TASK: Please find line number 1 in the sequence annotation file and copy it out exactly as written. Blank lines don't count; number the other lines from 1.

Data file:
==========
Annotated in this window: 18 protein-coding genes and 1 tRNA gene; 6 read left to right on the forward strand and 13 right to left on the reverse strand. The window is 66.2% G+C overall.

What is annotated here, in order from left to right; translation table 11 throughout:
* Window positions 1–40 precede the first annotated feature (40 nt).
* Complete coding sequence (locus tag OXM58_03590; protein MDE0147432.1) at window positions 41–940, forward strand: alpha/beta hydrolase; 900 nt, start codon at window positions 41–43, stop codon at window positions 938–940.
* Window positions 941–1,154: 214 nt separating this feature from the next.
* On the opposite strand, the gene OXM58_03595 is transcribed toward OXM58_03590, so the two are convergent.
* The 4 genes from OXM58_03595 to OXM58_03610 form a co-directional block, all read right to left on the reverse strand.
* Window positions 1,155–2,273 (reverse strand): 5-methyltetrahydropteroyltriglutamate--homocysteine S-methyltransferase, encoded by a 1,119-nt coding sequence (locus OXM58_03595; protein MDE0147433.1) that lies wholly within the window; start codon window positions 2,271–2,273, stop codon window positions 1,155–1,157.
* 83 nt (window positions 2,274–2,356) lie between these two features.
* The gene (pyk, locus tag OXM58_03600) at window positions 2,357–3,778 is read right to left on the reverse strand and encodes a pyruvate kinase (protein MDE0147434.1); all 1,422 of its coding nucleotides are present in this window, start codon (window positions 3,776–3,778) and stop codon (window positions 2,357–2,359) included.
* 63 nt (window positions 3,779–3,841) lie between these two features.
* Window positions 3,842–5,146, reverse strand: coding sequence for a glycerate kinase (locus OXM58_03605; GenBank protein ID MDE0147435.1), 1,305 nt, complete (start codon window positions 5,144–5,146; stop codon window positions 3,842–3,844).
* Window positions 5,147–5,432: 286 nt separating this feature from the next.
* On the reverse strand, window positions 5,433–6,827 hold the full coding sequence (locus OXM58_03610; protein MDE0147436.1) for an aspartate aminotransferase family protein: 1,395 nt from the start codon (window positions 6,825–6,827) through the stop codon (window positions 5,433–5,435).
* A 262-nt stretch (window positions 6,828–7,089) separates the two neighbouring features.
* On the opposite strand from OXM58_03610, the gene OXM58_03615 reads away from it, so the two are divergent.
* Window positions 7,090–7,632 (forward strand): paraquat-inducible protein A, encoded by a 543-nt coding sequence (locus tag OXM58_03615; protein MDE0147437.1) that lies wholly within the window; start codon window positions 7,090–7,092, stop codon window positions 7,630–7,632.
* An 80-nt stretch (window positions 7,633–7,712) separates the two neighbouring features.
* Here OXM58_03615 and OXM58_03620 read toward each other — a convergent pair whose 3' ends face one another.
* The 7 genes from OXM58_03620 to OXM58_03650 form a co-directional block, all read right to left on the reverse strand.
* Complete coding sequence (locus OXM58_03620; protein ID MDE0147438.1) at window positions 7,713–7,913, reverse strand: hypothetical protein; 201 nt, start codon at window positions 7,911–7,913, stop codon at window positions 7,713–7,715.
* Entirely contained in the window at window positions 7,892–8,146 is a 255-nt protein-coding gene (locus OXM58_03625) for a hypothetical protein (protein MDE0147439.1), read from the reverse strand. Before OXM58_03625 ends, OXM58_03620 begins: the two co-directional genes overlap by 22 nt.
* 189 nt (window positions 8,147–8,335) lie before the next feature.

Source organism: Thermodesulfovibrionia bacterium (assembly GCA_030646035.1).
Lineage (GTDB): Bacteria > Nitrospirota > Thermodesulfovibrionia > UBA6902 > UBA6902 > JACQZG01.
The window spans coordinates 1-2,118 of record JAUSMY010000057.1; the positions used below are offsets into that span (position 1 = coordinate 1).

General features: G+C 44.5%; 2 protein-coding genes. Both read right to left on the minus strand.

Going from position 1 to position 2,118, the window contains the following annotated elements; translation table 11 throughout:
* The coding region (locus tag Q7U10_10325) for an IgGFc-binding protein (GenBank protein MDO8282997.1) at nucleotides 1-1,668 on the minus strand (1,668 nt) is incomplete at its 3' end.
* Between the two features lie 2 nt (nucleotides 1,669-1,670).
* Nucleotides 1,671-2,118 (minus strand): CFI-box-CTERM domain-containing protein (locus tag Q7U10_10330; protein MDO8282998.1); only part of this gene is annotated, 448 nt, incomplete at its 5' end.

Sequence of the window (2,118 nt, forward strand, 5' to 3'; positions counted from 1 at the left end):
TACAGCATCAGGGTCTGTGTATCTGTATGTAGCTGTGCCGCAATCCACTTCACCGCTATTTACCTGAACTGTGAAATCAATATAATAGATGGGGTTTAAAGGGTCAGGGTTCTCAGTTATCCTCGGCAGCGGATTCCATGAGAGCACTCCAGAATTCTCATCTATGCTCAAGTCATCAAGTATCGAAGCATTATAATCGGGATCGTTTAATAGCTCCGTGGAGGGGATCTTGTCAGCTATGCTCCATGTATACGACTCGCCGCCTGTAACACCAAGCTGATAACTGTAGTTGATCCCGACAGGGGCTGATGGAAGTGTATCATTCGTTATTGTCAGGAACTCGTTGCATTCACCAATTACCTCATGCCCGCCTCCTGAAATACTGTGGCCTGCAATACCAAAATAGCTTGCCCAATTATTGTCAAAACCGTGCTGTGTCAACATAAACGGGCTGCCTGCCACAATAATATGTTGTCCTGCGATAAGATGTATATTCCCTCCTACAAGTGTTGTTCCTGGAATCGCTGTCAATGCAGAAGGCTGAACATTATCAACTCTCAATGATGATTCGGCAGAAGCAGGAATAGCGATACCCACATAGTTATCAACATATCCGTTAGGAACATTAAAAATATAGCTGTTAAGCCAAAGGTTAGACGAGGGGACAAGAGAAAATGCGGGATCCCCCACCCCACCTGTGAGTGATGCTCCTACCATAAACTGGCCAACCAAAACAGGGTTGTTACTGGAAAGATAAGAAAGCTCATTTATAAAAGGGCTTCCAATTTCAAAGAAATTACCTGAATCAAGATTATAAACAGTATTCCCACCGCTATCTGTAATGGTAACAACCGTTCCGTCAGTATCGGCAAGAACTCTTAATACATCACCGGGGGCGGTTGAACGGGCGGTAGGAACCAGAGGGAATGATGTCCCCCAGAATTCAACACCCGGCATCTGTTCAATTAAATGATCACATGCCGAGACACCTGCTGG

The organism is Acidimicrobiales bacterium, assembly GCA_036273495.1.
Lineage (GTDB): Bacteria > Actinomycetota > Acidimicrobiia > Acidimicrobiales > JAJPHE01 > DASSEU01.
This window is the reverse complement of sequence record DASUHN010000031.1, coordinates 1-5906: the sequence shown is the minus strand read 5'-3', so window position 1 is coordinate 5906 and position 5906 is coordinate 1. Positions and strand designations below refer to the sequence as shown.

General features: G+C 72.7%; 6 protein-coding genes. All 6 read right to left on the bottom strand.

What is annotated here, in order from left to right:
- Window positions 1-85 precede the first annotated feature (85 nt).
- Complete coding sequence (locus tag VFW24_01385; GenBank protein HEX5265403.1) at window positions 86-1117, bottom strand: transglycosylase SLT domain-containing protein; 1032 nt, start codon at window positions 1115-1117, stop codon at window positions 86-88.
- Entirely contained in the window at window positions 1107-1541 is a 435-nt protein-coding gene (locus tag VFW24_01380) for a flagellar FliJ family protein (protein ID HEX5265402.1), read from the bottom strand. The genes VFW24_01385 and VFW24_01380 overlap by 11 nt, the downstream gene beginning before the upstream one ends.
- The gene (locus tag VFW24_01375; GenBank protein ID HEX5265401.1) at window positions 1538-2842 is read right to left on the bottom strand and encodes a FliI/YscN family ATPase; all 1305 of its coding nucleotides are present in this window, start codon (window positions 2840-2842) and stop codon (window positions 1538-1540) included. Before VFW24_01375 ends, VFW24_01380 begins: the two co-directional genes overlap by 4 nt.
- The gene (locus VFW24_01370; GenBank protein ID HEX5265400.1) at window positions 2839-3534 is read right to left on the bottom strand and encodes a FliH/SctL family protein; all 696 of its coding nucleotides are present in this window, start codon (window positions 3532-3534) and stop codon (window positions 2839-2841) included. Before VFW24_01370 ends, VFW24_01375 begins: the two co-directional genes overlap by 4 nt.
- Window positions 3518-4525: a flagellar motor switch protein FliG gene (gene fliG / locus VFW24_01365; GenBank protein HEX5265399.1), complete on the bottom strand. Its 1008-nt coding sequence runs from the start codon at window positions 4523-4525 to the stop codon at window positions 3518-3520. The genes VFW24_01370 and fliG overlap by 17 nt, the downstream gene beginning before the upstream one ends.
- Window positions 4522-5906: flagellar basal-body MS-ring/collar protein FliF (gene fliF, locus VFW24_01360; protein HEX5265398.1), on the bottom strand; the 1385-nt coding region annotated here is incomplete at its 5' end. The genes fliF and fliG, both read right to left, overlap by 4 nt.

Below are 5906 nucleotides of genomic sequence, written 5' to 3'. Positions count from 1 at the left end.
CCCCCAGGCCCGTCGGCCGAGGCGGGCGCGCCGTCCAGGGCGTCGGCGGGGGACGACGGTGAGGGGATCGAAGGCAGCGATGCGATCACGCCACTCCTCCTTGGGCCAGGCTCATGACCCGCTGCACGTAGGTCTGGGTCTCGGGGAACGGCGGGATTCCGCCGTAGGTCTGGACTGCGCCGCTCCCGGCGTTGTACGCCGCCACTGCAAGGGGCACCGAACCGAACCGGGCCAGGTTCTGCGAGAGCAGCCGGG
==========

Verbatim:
Annotated in this window: 18 protein-coding genes and 1 tRNA gene; 6 read left to right on the forward strand and 13 right to left on the reverse strand. The window is 66.2% G+C overall.